Warren - there are a number of candidates who - to me - would make really strong nominees. Warren is one of them. She deserves a place on the national political stage.


Buttigieg - good guy. Politically precocious. It's just not his time. Thankfully, it would seem he has lots of other opportunities to serve and to therefor burnish his resume. He should be around for a long time!


Steyer - the ‘benevolent billionaire’. Along with Yang, Tom is a far better example of what a business person in politics can and should be. He has issues/causes he believes deeply in, is willing to fight for, and is willing to invest in. I think he is quickly earning a place at the proverbial political table.


Bloomberg - ‘Trump with home training’. Looking at the caustic environment for women he created in his company, at Stop & Frisk, and the things he has said about people of color over the years - I’m not sure what else to say.


Klobuchar - strong. She’s been a workhorse in the senate and has earned a right to be on the national stage. She could either be a strong VP candidate or serve credibly and powerfully somewhere in a Democratic cabinet. I’m glad she seems to have lots of time to make another run(s) at this. The enhanced awareness that she would be able to leverage in a second presidential campaign could be the inertia she needs to get the nomination.



ENDORSEMENT


All of that said, my endorsement is the result of long thought and consideration. I’ve ruminated over what is best for the country. What is best for the party? What is even best for African Americans. Even who can best beat Trump. Here’s where I landed.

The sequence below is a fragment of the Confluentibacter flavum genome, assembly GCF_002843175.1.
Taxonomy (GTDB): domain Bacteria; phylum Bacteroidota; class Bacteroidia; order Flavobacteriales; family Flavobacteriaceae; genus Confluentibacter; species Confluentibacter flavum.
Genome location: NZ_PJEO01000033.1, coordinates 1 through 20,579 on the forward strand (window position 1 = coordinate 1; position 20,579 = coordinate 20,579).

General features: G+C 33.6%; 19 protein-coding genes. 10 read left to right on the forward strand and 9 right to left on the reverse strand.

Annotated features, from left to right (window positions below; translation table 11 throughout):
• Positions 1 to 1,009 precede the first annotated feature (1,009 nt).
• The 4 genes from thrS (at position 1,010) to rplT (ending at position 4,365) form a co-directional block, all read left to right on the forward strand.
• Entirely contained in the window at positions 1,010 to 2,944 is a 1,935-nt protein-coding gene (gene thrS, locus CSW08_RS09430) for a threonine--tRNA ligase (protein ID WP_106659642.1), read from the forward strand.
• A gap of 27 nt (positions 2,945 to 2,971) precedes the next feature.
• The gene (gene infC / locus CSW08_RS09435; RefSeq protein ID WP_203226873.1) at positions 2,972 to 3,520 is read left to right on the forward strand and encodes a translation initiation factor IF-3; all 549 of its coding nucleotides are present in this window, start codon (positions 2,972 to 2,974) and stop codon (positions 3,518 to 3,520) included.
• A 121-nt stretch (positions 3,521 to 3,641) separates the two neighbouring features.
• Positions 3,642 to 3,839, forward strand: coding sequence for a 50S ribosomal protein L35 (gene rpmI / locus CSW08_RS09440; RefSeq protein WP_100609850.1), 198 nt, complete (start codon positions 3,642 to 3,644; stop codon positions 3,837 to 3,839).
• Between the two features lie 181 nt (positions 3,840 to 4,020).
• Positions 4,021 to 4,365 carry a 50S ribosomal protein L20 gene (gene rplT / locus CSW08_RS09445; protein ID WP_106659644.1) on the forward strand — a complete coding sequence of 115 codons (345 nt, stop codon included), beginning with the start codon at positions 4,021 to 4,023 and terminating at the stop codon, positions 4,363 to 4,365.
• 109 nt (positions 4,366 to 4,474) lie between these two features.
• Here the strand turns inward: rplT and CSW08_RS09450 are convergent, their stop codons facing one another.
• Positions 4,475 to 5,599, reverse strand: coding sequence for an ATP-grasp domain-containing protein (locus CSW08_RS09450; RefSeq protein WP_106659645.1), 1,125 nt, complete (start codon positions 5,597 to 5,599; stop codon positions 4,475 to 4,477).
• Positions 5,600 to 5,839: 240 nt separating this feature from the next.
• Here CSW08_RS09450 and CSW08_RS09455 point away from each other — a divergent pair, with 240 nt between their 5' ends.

Believe it or not, I endorse US: the Democrats of South Carolina, and throughout the country. I endorse us to vote our conscience; to choose whomever - in our hearts and heads - we think best resonates with our sensibilities, needs, and interests for the country.


Now is the time for Democrats to vote for absolutely whomever they would like to see as the Democratic nominee. Because of the long, national process, the “best” candidate will have no choice but to rise to the top.


To suggest that anyone who could do that, who would receive the preponderant support of Democrats nationally, could somehow actually be “dangerous” is probably one of the more laughable and undemocratic notions I’ve heard! Either we're a nation of, by, and for the people - or we’re not.


Don’t listen to what pundits say about who you should vote for. Don’t fall prey to fears about who is “dangerous” or who “can’t win”. (There are perspectives all around. Heck, I think it’s dangerous to simply vote for a moderate for fear that a more progressive candidate will inflame the rest of the electorate. In a country that has been dragged to the right since Reagan, we must not fear a little correction back to the left every now and then!)


Look within yourself and see who most clearly and powerfully speaks to you. And then vote for them.


Be mindful that our civic obligation has two steps though. We vote in the primary for whomever moves us now and then we all - enthusiastically - rally behind whomever the party nominee is. Trumps's base - and all who watch Fox News - will never vote for a Democrat. Who will win the presidency will depend on how many democrats go to the polls. It's whether we can actually energize and engage with our voters to vote.


So, I endorse us - to choose the best candidate - for us!


Go vote!